Two groups that favor stronger campaign finance laws renewed their complaints against Crossroads GPS, founded with the help of Karl Rove, as they asked the Internal Revenue Service to deny nonprofit status to the organization that spent $71 million to elect Republicans in 2012.
The Campaign Legal Center and Democracy 21 told the IRS in a letter today that Crossroads in no way qualifies as a social welfare organization, the status claimed in its application for tax-exempt status.
Crossroads spent more money on the 2012 campaigns than any other group that did not disclose its donors, according to the Center for Responsive Politics, a Washington-based research group that tracks campaign spending.
All of its political expenditures went to help elect Republican candidates.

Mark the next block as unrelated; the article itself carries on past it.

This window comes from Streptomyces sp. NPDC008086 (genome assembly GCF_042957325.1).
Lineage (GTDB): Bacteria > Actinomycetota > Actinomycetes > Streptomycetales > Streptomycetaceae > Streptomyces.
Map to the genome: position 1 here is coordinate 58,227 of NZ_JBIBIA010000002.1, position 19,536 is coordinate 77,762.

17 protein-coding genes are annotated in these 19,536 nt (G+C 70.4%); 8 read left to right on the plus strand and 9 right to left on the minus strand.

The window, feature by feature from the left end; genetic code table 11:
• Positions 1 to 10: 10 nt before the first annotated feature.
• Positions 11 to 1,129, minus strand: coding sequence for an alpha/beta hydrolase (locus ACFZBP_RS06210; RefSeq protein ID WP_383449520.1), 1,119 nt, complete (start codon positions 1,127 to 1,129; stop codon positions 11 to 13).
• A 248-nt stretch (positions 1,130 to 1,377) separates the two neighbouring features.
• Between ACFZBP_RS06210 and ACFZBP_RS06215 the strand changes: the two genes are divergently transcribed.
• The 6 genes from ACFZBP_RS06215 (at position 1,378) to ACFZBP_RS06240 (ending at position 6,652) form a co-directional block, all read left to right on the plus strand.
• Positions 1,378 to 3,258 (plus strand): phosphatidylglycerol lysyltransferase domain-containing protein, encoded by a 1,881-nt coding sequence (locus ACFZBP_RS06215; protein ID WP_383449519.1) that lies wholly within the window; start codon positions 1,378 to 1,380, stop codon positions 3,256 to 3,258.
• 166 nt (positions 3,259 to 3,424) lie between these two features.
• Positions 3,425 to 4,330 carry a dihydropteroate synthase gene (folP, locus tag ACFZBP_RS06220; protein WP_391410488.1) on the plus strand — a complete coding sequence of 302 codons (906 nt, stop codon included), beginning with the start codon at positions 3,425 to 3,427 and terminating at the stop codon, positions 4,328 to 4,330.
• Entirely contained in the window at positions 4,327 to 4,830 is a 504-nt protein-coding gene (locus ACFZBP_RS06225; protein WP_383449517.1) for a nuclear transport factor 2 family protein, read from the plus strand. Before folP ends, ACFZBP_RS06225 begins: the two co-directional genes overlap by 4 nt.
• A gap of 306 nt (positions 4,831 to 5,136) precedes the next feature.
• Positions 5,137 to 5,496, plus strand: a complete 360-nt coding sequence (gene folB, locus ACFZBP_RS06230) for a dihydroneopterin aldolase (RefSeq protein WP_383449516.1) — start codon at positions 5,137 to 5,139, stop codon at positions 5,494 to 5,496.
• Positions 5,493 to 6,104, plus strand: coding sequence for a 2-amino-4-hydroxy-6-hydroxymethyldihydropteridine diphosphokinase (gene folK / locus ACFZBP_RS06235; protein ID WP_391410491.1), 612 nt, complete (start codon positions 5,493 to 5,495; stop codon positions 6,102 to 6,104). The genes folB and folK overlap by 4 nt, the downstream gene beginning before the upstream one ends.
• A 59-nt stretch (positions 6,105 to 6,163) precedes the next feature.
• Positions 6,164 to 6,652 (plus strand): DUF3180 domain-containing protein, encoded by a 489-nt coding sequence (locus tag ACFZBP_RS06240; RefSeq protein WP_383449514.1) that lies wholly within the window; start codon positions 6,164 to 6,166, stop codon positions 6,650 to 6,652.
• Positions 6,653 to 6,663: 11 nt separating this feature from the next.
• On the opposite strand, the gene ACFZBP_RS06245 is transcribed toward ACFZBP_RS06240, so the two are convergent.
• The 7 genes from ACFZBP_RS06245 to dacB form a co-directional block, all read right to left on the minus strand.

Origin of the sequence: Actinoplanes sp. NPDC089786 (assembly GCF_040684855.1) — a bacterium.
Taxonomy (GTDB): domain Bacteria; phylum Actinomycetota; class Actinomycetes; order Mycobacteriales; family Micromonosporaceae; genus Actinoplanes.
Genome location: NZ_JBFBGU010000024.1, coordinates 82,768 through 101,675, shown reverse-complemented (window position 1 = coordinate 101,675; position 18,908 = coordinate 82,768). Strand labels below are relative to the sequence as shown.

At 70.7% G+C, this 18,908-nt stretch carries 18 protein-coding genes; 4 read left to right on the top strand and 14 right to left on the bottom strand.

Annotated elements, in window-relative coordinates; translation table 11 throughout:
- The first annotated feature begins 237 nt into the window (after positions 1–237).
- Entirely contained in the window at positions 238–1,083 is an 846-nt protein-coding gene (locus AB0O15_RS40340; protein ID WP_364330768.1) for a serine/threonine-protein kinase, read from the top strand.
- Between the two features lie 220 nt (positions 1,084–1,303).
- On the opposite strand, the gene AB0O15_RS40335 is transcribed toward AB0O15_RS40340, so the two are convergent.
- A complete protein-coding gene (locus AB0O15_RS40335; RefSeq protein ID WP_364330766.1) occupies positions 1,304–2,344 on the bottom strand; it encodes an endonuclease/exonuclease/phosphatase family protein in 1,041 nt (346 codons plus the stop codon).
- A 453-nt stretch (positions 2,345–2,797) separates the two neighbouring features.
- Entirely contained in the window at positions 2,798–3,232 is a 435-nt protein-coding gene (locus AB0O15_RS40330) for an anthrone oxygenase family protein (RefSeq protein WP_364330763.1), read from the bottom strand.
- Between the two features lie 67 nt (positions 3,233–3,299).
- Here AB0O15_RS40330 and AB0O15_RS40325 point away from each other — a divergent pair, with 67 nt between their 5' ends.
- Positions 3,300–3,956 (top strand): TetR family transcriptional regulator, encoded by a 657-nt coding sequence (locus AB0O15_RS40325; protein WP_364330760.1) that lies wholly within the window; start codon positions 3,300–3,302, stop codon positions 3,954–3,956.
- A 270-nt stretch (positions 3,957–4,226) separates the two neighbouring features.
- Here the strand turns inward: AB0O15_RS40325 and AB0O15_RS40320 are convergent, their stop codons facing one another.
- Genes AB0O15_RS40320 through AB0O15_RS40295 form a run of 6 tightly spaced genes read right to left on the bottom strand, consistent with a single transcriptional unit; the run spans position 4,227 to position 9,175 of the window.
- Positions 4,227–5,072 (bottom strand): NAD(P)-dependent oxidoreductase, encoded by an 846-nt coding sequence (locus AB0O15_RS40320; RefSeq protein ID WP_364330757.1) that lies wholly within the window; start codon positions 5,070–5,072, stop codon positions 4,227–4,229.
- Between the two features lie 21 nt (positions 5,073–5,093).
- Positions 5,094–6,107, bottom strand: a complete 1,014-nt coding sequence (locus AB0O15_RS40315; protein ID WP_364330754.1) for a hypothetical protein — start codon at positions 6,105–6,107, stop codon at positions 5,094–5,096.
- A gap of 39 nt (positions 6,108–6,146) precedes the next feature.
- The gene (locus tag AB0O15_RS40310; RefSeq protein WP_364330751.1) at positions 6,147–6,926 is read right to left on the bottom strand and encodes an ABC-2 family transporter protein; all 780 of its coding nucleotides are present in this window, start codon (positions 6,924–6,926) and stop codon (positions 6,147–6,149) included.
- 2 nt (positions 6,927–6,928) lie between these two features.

Groups favoring stronger campaign finance laws have argued that Crossroads and other organizations engaged in political activities are ineligible for nonprofit status and should be required to identify who their financiers are.
“The IRS has now allowed this charade to go on for two election cycles at great harm to our democracy and it is long past time when the agency should step up and enforce the law,” said J. Gerald Hebert, executive director of the Campaign Legal Center. “The tax code is being abused to allow the very rich to spend tens of millions of dollars anonymously in an attempt to buy election results, and by extension to purchase still more influence in Washington.”